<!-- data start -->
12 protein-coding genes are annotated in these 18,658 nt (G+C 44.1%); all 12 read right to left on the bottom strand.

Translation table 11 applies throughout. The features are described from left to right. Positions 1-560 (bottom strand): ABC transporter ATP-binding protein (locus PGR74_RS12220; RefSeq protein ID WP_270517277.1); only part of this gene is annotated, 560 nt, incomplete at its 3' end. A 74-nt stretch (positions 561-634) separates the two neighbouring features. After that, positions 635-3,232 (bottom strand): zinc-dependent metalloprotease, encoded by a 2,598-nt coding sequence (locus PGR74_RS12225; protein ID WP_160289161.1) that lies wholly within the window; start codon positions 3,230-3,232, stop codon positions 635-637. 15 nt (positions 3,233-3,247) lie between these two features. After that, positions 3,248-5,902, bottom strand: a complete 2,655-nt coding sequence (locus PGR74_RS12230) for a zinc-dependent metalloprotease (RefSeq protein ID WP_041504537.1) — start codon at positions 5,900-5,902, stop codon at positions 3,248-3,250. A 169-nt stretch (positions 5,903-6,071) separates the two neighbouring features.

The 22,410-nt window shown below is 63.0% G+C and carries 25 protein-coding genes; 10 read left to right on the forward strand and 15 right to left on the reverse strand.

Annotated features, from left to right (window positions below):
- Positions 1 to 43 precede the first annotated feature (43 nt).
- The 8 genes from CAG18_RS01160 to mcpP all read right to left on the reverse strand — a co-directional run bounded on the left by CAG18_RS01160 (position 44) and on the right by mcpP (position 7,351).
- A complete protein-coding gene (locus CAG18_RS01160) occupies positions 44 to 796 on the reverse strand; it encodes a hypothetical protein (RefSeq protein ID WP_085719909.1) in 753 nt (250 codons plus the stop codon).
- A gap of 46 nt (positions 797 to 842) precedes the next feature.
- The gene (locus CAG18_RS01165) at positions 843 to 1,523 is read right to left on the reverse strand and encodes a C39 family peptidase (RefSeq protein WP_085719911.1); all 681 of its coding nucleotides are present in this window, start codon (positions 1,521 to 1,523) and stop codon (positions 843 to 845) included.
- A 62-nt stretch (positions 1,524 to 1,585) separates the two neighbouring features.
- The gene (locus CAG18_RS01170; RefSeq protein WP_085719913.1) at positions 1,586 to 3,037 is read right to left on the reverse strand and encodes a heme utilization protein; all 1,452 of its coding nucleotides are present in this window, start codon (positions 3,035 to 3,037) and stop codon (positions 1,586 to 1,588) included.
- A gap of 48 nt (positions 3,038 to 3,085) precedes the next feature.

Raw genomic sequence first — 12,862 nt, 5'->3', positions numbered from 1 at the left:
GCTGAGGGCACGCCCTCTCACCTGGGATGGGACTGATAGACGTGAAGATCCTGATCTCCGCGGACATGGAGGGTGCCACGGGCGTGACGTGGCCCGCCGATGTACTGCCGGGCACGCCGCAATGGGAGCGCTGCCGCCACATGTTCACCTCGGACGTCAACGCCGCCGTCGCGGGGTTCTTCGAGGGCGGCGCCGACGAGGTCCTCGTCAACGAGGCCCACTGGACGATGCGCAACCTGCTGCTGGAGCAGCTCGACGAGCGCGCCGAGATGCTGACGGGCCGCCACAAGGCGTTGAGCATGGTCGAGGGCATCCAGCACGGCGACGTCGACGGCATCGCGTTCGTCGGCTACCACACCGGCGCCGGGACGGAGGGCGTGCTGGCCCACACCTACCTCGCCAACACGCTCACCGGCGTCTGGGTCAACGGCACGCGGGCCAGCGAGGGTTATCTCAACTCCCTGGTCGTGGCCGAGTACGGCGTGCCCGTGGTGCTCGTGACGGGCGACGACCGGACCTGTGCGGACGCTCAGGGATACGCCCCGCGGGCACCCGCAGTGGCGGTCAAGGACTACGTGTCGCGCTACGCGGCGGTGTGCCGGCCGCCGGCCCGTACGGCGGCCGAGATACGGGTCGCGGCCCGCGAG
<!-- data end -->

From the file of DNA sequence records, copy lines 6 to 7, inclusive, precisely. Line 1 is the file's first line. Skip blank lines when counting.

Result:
- The 8 genes from CAG18_RS01160 to mcpP all read right to left on the reverse strand — a co-directional run bounded on the left by CAG18_RS01160 (position 44) and on the right by mcpP (position 7,351).
- A complete protein-coding gene (locus CAG18_RS01160) occupies positions 44 to 796 on the reverse strand; it encodes a hypothetical protein (RefSeq protein ID WP_085719909.1) in 753 nt (250 codons plus the stop codon).